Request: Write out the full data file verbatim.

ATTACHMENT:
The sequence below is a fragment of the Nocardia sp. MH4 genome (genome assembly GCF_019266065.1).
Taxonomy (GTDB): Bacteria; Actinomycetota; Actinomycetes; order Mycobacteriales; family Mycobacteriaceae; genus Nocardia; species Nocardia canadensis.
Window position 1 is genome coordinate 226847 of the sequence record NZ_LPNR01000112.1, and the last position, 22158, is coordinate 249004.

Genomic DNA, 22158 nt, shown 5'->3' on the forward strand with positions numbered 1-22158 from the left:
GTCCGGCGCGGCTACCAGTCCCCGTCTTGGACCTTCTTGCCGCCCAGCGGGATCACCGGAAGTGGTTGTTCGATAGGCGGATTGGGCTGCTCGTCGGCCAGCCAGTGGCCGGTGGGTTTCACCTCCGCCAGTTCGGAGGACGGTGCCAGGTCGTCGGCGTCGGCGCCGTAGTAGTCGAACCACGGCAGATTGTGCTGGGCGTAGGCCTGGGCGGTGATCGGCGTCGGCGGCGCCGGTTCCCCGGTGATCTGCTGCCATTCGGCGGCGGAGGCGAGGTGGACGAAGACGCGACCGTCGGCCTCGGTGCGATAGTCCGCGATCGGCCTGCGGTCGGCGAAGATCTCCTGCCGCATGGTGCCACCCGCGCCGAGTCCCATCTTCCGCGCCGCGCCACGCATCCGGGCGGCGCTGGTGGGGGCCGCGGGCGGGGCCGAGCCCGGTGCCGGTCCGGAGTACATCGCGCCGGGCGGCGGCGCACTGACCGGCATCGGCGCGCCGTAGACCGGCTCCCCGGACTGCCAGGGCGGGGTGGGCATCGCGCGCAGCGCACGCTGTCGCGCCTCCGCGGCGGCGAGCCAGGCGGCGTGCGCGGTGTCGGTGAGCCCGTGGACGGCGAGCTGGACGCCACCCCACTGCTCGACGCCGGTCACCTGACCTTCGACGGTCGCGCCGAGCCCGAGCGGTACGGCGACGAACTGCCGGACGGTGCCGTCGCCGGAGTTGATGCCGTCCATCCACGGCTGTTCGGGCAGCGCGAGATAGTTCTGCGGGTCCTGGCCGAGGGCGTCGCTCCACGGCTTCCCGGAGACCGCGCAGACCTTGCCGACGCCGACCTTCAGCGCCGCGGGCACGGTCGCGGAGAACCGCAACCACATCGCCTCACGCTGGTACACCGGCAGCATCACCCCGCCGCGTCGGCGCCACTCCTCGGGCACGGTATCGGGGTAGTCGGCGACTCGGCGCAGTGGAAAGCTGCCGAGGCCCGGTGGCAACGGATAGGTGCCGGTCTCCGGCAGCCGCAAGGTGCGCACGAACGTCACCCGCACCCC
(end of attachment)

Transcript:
The sequence below is a fragment of the Nocardia sp. MH4 genome (genome assembly GCF_019266065.1).
Taxonomy (GTDB): Bacteria; Actinomycetota; Actinomycetes; order Mycobacteriales; family Mycobacteriaceae; genus Nocardia; species Nocardia canadensis.
Window position 1 is genome coordinate 226847 of the sequence record NZ_LPNR01000112.1, and the last position, 22158, is coordinate 249004.

Genomic DNA, 22158 nt, shown 5'->3' on the forward strand with positions numbered 1-22158 from the left:
GTCCGGCGCGGCTACCAGTCCCCGTCTTGGACCTTCTTGCCGCCCAGCGGGATCACCGGAAGTGGTTGTTCGATAGGCGGATTGGGCTGCTCGTCGGCCAGCCAGTGGCCGGTGGGTTTCACCTCCGCCAGTTCGGAGGACGGTGCCAGGTCGTCGGCGTCGGCGCCGTAGTAGTCGAACCACGGCAGATTGTGCTGGGCGTAGGCCTGGGCGGTGATCGGCGTCGGCGGCGCCGGTTCCCCGGTGATCTGCTGCCATTCGGCGGCGGAGGCGAGGTGGACGAAGACGCGACCGTCGGCCTCGGTGCGATAGTCCGCGATCGGCCTGCGGTCGGCGAAGATCTCCTGCCGCATGGTGCCACCCGCGCCGAGTCCCATCTTCCGCGCCGCGCCACGCATCCGGGCGGCGCTGGTGGGGGCCGCGGGCGGGGCCGAGCCCGGTGCCGGTCCGGAGTACATCGCGCCGGGCGGCGGCGCACTGACCGGCATCGGCGCGCCGTAGACCGGCTCCCCGGACTGCCAGGGCGGGGTGGGCATCGCGCGCAGCGCACGCTGTCGCGCCTCCGCGGCGGCGAGCCAGGCGGCGTGCGCGGTGTCGGTGAGCCCGTGGACGGCGAGCTGGACGCCACCCCACTGCTCGACGCCGGTCACCTGACCTTCGACGGTCGCGCCGAGCCCGAGCGGTACGGCGACGAACTGCCGGACGGTGCCGTCGCCGGAGTTGATGCCGTCCATCCACGGCTGTTCGGGCAGCGCGAGATAGTTCTGCGGGTCCTGGCCGAGGGCGTCGCTCCACGGCTTCCCGGAGACCGCGCAGACCTTGCCGACGCCGACCTTCAGCGCCGCGGGCACGGTCGCGGAGAACCGCAACCACATCGCCTCACGCTGGTACACCGGCAGCATCACCCCGCCGCGTCGGCGCCACTCCTCGGGCACGGTATCGGGGTAGTCGGCGACTCGGCGCAGTGGAAAGCTGCCGAGGCCCGGTGGCAACGGATAGGTGCCGGTCTCCGGCAGCCGCAAGGTGCGCACGAACGTCACCCGCACCCC